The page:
CDC Mortality flu each state https://www.cdc.gov/nchs/pressroom/sosmap/flu_pneumonia_mortality/flu_pneumonia.htm
“ More than 600 of the nation’s physicians sent a letter to President Trump this week calling the coronavirus shutdowns a “mass casualty incident” with “exponentially growing negative health consequences” to millions of non COVID patients.
“The downstream health effects…are being massively under-estimated and under-reported. This is an order of magnitude error,” according to the letter initiated by Simone Gold, M.D., an emergency medicine specialist in Los Angeles.
“Suicide hotline phone calls have increased 600%,” the letter said. Other silent casualties: “150,000 Americans per month who would have had new cancer detected through routine screening.”
Cui bono? “ Masks may confuse that message and give people a false sense of security. If masks had been the solution in Asia, shouldn’t they have stopped the pandemic before it spread elsewhere?”
Who benefits? “ Now setting aside respirators, if your workplace is permitting or even requiring use of some form of a loose-fitting paper or cloth mask (like a non-N95 surgical or dental mask), or even a generic face covering like a bandana or one of the DIY masks that CDC has been promoting for general use by the public, none of those are considered to be a respirator, AND none of those are even considered to be PPE. As a general rule, these loose fitting masks (i.e., there is no seal around the mouth and nose) do not provide a reliable level of protection for the wearer of the mask from inhaling airborne particles. They are intended really to protect others around the wearer from secretions by the wearer of the mask. In principle, my mask protects you, and your mask protects me, so they do add safety value in the workplace, but they are a safety control (like a sneeze guard), not PPE.”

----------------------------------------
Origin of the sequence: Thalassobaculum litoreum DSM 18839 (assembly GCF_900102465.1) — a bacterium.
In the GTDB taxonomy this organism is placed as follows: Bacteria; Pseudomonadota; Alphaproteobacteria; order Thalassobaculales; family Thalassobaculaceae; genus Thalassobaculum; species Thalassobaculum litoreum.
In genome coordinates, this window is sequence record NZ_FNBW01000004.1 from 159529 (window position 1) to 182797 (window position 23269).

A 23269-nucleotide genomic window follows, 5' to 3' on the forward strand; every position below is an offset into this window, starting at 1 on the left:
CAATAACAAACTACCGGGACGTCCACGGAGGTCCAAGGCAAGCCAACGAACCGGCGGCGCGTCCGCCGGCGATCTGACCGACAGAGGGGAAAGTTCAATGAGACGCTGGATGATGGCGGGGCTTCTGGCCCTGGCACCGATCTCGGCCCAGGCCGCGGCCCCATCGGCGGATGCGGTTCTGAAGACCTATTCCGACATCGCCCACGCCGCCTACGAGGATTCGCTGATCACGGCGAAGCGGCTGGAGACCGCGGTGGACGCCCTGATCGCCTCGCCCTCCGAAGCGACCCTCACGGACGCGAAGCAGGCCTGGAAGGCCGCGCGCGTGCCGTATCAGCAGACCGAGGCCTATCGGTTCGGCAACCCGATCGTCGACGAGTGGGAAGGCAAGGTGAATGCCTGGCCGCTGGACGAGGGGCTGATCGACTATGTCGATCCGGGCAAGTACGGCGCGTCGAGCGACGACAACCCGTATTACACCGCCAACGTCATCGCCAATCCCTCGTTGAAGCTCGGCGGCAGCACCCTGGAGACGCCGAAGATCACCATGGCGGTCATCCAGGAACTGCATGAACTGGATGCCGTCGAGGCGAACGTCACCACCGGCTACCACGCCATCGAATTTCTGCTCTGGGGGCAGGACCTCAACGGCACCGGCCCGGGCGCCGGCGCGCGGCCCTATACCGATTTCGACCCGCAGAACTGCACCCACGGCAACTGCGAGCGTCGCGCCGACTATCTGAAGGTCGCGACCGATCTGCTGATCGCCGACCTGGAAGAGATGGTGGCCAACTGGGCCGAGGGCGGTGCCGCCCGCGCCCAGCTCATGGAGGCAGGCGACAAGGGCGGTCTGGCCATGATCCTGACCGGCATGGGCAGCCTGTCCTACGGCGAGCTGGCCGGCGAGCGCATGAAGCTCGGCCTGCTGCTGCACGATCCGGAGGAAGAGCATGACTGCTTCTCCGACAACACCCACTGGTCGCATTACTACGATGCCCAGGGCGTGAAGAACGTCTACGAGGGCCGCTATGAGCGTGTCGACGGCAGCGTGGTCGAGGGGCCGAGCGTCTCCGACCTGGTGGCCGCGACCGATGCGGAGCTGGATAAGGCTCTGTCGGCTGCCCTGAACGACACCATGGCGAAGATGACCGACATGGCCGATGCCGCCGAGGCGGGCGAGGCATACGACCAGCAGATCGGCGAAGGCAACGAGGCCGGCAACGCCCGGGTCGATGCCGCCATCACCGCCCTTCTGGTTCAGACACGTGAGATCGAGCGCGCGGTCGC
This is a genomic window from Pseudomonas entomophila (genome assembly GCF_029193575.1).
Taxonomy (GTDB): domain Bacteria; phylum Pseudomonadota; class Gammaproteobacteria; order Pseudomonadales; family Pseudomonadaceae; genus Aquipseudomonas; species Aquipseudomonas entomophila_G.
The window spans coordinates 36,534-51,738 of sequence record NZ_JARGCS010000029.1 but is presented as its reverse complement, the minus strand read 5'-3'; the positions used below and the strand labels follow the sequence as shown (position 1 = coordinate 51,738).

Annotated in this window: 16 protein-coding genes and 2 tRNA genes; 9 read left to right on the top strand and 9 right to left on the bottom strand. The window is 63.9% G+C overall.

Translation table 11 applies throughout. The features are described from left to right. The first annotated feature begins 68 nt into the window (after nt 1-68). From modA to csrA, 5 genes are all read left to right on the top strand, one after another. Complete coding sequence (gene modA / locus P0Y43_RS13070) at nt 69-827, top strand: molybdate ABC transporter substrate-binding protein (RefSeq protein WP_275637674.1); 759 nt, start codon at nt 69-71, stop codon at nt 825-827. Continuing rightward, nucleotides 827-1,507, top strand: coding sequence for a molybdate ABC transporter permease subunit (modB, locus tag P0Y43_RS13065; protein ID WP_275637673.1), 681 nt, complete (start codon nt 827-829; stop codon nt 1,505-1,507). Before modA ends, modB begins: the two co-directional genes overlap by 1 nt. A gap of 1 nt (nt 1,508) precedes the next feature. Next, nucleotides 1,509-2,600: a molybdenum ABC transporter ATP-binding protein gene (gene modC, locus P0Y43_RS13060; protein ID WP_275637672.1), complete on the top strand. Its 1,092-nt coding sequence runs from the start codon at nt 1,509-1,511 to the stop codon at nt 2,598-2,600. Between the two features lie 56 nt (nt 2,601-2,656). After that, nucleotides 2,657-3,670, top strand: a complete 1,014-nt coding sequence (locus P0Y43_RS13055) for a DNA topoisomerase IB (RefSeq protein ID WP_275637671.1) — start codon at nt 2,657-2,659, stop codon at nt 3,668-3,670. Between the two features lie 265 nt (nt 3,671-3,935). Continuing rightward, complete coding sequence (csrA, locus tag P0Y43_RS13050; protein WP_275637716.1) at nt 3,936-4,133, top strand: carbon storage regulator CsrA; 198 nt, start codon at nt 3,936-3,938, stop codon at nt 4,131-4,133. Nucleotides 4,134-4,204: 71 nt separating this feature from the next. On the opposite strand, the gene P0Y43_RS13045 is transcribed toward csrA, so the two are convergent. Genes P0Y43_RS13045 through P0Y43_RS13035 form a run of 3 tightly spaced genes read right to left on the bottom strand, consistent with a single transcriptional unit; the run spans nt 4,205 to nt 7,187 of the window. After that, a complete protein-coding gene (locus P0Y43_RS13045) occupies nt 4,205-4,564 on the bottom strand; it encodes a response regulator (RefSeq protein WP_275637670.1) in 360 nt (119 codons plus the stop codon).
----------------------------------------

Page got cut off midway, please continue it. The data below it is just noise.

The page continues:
COVID-19 OSHA FAQs about Respirators, Face Masks, and Face Coverings
A connection? Suicide rates are up due to the many facets of the lockdown. “ People living at altitude are exposed to hypobaric hypoxia, the low partial pressure of oxygen (ppO2) at altitude. Young (2013) suggested that the elevated suicide rates observed at altitude could arise from hypobaric hypoxia-induced changes that cause more clinical depression in residents at altitude. ”
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